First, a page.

Commodity Prices

The RBA Index of Commodity Prices (ICP) has increased in recent months, led by a large increase in the price of iron ore (Table 1.1; Graph 1.21). Nonetheless, commodity prices are around 50 per cent below their 2011 peak, reflecting both substantial increases in global supply as new resource projects have started production and weakness in global demand, especially from Asia. Lower bulk commodity prices contributed to a decline in Australia's terms of trade of 3 per cent in the December quarter and of 12 per cent over 2015.

The spot price of iron ore has increased significantly over recent months to be around 60 per cent above the low reached in December 2015, although it remains 70 per cent below its 2011 peak (Graph 1.22). The prices of iron ore and steel rose sharply after the Chinese Government announced its growth targets for 2016 in early March, which led to improvements in the near-term outlook for steel demand. Re-stocking of iron ore inventories and some production cuts from high-cost global iron ore producers, including in China, are also likely to have supported prices. Speculative activity in futures markets may also have played a role. At the same time, however, the expected increase in the global supply of iron ore, as capacity expansions come on line in Australia and Brazil, may exert downward pressure on prices, and Chinese steel production is expected to moderate over the year ahead.

After declining for much of the past five years, coking coal prices have been supported by improved sentiment surrounding Chinese steel demand of late (Graph 1.23). Thermal coal prices remain under pressure from weaker global demand, particularly from the Asian region. At current prices, a substantial share of global coal production, including in Australia, remains unprofitable. Concerns about global demand, particularly subdued growth of global industrial production, have also led to declines in the prices of base metals over the past year, although these are also a little above their lows around the turn of the year. Declines in the production of some of these commodities may have provided some support to prices of late.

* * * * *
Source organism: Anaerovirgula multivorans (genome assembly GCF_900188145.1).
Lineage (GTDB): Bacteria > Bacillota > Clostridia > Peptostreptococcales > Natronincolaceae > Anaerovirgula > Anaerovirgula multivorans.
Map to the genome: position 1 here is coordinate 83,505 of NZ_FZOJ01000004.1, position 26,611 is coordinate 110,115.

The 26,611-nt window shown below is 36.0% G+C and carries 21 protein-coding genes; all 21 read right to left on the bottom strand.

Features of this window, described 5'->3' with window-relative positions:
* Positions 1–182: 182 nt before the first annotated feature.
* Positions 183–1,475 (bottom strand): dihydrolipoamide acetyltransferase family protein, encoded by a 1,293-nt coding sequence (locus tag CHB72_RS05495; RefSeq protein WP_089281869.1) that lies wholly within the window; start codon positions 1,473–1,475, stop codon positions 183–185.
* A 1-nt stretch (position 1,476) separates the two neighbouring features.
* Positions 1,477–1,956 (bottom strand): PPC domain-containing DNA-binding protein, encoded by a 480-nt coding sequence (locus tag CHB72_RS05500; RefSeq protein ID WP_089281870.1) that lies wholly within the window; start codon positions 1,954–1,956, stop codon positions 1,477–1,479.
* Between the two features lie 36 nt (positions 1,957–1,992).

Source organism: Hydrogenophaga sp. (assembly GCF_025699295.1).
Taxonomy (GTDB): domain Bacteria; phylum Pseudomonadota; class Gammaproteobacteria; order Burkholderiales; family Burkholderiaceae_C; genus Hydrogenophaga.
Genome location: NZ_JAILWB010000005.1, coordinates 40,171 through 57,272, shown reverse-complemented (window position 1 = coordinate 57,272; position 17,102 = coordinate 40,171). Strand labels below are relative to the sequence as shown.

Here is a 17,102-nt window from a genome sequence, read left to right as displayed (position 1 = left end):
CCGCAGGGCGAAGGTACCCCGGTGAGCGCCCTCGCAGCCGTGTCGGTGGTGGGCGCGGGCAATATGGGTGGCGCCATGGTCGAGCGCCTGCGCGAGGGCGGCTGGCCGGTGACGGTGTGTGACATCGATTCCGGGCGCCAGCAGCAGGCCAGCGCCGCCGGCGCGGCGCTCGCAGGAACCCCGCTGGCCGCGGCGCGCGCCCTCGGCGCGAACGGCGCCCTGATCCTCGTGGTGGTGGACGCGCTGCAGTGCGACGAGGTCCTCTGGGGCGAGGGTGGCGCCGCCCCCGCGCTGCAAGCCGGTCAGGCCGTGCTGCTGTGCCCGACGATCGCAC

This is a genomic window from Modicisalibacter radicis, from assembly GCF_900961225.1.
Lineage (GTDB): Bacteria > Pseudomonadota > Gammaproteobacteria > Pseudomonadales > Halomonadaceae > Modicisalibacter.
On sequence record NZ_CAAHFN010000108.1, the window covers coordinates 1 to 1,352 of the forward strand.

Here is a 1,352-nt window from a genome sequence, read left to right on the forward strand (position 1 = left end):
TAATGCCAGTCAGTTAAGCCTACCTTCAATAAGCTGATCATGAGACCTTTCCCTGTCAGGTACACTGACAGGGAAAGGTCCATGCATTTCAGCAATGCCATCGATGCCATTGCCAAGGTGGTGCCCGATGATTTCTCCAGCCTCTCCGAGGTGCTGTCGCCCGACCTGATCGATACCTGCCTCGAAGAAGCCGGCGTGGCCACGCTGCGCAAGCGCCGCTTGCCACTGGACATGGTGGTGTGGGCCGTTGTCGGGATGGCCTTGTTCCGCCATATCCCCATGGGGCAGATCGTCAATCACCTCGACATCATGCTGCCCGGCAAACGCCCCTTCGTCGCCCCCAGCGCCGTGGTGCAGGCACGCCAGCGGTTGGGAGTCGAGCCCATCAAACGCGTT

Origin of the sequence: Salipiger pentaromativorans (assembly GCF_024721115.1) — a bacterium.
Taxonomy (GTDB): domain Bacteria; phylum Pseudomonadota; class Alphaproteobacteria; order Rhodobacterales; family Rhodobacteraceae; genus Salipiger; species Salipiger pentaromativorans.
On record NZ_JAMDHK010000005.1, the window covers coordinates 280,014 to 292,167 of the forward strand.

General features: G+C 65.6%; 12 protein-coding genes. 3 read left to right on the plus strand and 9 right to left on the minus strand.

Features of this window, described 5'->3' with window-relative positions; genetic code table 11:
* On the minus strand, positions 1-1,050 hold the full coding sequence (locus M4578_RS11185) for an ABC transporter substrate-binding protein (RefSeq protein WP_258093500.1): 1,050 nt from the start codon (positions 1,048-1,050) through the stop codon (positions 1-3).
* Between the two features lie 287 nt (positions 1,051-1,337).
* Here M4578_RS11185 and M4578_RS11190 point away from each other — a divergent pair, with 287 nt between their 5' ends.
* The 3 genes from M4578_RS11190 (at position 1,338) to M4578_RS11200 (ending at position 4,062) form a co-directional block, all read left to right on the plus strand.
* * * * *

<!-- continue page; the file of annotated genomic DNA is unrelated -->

The Brent crude oil price has risen noticeably over recent months, after falling to its lowest level in over a decade around the turn of the year (Graph 1.21). The recent increase has been supported by speculation about potential production freezes by some of the major producers, although global supply remains little changed at relatively high levels. Changes in oil prices tend to be reflected in regional liquefied natural gas (LNG) prices with a lag of a few quarters. Looking further ahead, increased supply from Australian LNG exporters is likely to place downward pressure on regional LNG spot prices over the next couple of years.